Changes to Bankruptcy Rules Under the CARES Act

The COVID-19 pandemic has resulted in a few temporary changes to substantive bankruptcy rules under the Federal Coronavirus Aid, Relief, and Economic Security (CARES) Act. These modifications will last for only one year and at this writing, will expire on March 27, 2021. For example, a debtor with a prior Chapter 13 repayment plan can potentially extend the length of his plan to seven years. Approval for this modified plan requires notice and a hearing, at which the debtor must show a material financial hardship resulting from the COVID-19 crisis.

In addition, stimulus checks and other payments under Federal law that are related to the coronavirus will not count as current monthly income for debtors seeking to file under Chapter 7. Further, these payments will not count as disposable income for debtors wanting to file under Chapter 13. Thus, receiving a stimulus check will not affect your eligibility to file under either Chapter 7 or Chapter 13.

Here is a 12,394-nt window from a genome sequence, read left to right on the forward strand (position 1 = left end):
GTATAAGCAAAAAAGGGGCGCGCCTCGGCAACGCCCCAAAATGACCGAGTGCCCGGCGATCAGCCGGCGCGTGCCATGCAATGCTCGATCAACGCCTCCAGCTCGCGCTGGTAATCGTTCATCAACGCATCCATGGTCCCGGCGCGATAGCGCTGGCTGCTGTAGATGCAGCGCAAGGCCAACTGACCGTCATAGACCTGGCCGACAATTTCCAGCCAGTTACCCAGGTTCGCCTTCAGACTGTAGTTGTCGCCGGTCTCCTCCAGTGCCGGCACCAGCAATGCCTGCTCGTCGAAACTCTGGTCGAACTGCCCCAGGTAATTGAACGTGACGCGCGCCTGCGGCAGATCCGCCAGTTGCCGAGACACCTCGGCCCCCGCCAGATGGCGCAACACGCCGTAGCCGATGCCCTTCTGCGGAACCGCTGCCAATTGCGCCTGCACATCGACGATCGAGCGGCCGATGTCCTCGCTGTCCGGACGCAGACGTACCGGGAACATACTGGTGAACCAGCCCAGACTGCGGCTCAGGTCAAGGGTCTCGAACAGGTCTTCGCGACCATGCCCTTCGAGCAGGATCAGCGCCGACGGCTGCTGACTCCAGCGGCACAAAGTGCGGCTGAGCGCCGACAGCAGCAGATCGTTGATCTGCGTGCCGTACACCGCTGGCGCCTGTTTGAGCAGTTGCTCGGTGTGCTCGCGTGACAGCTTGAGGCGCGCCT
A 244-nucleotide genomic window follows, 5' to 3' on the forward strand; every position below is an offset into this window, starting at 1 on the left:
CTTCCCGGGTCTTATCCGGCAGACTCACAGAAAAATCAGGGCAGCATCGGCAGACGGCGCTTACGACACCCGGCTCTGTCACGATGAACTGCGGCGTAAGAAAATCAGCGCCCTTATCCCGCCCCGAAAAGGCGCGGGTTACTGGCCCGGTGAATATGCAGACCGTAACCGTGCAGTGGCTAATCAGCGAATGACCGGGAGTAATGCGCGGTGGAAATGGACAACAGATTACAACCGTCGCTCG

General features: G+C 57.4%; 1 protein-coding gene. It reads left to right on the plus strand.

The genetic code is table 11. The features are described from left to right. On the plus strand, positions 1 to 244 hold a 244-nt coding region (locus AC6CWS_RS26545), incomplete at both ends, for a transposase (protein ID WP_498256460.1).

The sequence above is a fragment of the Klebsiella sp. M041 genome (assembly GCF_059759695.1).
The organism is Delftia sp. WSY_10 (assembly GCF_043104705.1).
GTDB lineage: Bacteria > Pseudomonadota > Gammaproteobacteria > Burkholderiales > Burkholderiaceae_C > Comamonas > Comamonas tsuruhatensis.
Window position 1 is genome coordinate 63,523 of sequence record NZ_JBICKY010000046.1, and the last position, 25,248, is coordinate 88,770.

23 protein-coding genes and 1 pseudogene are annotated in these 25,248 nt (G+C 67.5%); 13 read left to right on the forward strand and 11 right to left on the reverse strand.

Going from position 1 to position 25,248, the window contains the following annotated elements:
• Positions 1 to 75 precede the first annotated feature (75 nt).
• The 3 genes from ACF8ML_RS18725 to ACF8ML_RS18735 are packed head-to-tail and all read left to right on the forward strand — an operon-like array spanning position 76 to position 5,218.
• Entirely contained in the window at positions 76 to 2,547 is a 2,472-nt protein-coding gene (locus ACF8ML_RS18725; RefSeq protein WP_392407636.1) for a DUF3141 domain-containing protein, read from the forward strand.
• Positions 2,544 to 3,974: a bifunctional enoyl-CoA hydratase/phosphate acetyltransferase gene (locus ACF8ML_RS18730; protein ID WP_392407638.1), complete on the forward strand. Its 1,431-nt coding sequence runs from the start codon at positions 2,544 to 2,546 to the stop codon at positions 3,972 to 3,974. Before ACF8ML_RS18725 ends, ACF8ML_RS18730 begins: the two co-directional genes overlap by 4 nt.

Another update relates to 341 hearings.  Debtors who file for bankruptcy under Chapter 7 or Chapter 13 typically need to attend a meeting of creditors under Section 341 of the Bankruptcy Code. Due to fears involving the COVID-19 outbreak, the U.S. Trustee Program now requires that these meetings be conducted by telephone or other forms of remote communication for all bankruptcy cases pending further notice. Bankruptcy courts are continuing to modify their procedures for these meetings, and the use of technology may vary depending on the court and the particular trustee.

We will continue to keep you posted.

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Charles D. Whelan III has been committed to excellence for over 30 years. With offices located centrally in New Jersey, he is able to provide businesses and individuals with excellent legal services.

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475 Watchung Ave, Ste 8, Watchung NJ 07069

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